Last week, the Oklahoma Legislature completed the first session of the 59th Legislature. Lawmakers finalized and passed a $12.9 billion budget for FY2024, sending it to Gov. Stitt on the final day of session. The budget leaves $3.6 million in reserves.
The legislature convened a special session on May 17th to allow more time to finalize the budget, if needed. The special session also will enable lawmakers to return in June to override any of Gov. Stitt’s vetoes on budget bills or related pieces of legislation.
In his State of the State address, Gov. Stitt called for cuts to the corporate and personal income tax and the elimination of the state’s grocery tax. He did not get either one and is considering calling lawmakers back to the Capitol.
More than 50 pieces of legislation, including the general appropriations bill, were included in the budget package. All of the budget bills were handled in the continuing special session. View the general appropriation summary here. Commitment to transportation funding remained for ODOT remained strong from the legislature and Governor.
After months of wrangling between the House and Senate, the lawmakers approved $785 million in new education funding. The historic budget includes $500 million for the school funding formula to include pay raises for certified staff and six weeks of paid maternity leave for teachers and staff. In addition, monies for a three-year literacy program and school security are included in the package.
The education package is tied to an income tax credit for students who attend private school or are homeschooled. Parents with students attending private school will be eligible to claim up to $7500, depending on their income. Homeschooling parents are eligible for a $1000 tax credit.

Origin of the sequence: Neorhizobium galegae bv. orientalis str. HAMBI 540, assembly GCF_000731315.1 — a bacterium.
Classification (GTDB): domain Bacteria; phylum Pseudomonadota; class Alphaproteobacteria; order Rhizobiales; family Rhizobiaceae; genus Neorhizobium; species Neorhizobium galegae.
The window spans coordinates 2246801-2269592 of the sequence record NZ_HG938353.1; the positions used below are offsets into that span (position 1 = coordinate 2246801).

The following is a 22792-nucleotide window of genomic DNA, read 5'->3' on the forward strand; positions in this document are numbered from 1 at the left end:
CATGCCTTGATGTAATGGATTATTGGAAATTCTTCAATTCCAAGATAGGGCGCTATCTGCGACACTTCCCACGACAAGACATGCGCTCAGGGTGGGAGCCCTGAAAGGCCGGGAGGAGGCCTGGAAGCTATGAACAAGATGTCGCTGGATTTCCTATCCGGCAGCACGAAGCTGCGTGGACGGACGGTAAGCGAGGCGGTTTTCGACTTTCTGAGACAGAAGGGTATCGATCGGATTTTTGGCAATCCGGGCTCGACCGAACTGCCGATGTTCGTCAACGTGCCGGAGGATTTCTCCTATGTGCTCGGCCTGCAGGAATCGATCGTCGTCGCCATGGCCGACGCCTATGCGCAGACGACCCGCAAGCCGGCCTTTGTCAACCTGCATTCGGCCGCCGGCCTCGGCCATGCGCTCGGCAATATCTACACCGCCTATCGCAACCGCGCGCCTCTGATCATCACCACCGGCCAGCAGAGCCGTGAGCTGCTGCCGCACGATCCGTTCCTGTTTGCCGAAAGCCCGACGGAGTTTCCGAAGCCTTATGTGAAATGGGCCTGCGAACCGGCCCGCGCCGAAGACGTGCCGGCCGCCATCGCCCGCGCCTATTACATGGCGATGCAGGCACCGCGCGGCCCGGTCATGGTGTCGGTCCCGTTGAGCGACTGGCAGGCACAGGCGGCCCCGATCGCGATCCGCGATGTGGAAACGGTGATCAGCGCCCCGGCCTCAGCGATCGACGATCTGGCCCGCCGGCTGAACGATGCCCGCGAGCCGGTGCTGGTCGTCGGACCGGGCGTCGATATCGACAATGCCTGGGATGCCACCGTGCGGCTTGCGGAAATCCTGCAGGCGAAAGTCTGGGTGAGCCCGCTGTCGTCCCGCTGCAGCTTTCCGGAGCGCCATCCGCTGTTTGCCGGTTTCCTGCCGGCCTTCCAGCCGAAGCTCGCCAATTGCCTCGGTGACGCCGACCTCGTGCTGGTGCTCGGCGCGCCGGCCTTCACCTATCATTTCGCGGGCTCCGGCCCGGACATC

Just over $1 billion was appropriated to higher education, a 14.9% increase.
Lawmakers eliminated the franchise tax, saving businesses around $55 million annually, putting Oklahoma at a competitive advantage over Texas. Also eliminated is the “marriage tax,” which will treat married couples fairly, saving them around $14.7 million annually.
The legislature allocated the final $56 million of federal American Rescue Plan Act (ARPA) funds. The projects will address critical needs like expanding broadband services, increasing access to health and mental health care, including children needing long-term care and treatment, assisting hunger programs, replacing and updating water and wastewater systems, and strengthening workforce development in critical fields like nursing and healthcare.
16 bills were filed which would adversely impact OTA...the only bill becoming law by Rep. Danny Sterling HB 2263 to give equal appointment authority to the House Speaker, Senate President Pro Tempore and the Governor, who, if the bill becomes law, will appoint two members each to the six-member board. Currently, the Governor appoints all six members. “House Bill 2263 would evenly divide the appointment power between the House Speaker, Senate President Pro Tempore and the Governor to bring more transparency to the board,” said Sterling. This bill was overridden along with 18 others and it is likely to still face some legal challenges.